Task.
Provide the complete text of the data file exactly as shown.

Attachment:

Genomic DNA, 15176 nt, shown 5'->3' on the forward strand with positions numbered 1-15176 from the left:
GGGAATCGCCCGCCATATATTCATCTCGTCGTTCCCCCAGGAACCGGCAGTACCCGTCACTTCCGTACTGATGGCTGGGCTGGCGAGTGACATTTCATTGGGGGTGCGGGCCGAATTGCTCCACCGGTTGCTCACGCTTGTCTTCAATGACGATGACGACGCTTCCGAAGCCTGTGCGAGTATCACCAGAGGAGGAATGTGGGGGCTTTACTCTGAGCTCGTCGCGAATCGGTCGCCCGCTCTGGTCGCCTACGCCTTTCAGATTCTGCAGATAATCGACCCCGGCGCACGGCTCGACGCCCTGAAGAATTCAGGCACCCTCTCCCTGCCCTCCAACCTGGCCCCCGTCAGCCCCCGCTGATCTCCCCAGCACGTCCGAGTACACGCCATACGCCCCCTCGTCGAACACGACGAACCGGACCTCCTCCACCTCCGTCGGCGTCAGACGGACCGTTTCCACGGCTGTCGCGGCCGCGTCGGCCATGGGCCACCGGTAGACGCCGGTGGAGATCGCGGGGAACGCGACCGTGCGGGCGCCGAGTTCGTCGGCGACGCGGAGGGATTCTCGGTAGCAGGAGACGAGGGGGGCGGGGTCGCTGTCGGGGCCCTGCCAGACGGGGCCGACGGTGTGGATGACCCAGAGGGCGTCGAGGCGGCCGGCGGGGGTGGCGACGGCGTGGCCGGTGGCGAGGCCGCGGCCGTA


Genomic DNA, 15176 nt, shown 5'->3' on the forward strand with positions numbered 1-15176 from the left:
GGGAATCGCCCGCCATATATTCATCTCGTCGTTCCCCCAGGAACCGGCAGTACCCGTCACTTCCGTACTGATGGCTGGGCTGGCGAGTGACATTTCATTGGGGGTGCGGGCCGAATTGCTCCACCGGTTGCTCACGCTTGTCTTCAATGACGATGACGACGCTTCCGAAGCCTGTGCGAGTATCACCAGAGGAGGAATGTGGGGGCTTTACTCTGAGCTCGTCGCGAATCGGTCGCCCGCTCTGGTCGCCTACGCCTTTCAGATTCTGCAGATAATCGACCCCGGCGCACGGCTCGACGCCCTGAAGAATTCAGGCACCCTCTCCCTGCCCTCCAACCTGGCCCCCGTCAGCCCCCGCTGATCTCCCCAGCACGTCCGAGTACACGCCATACGCCCCCTCGTCGAACACGACGAACCGGACCTCCTCCACCTCCGTCGGCGTCAGACGGACCGTTTCCACGGCTGTCGCGGCCGCGTCGGCCATGGGCCACCGGTAGACGCCGGTGGAGATCGCGGGGAACGCGACCGTGCGGGCGCCGAGTTCGTCGGCGACGCGGAGGGATTCTCGGTAGCAGGAGACGAGGGGGGCGGGGTCGCTGTCGGGGCCCTGCCAGACGGGGCCGACGGTGTGGATGACCCAGAGGGCGTCGAGGCGGCCGGCGGGGGTGGCGACGGCGTGGCCGGTGGCGAGGCCGCGGCCGTA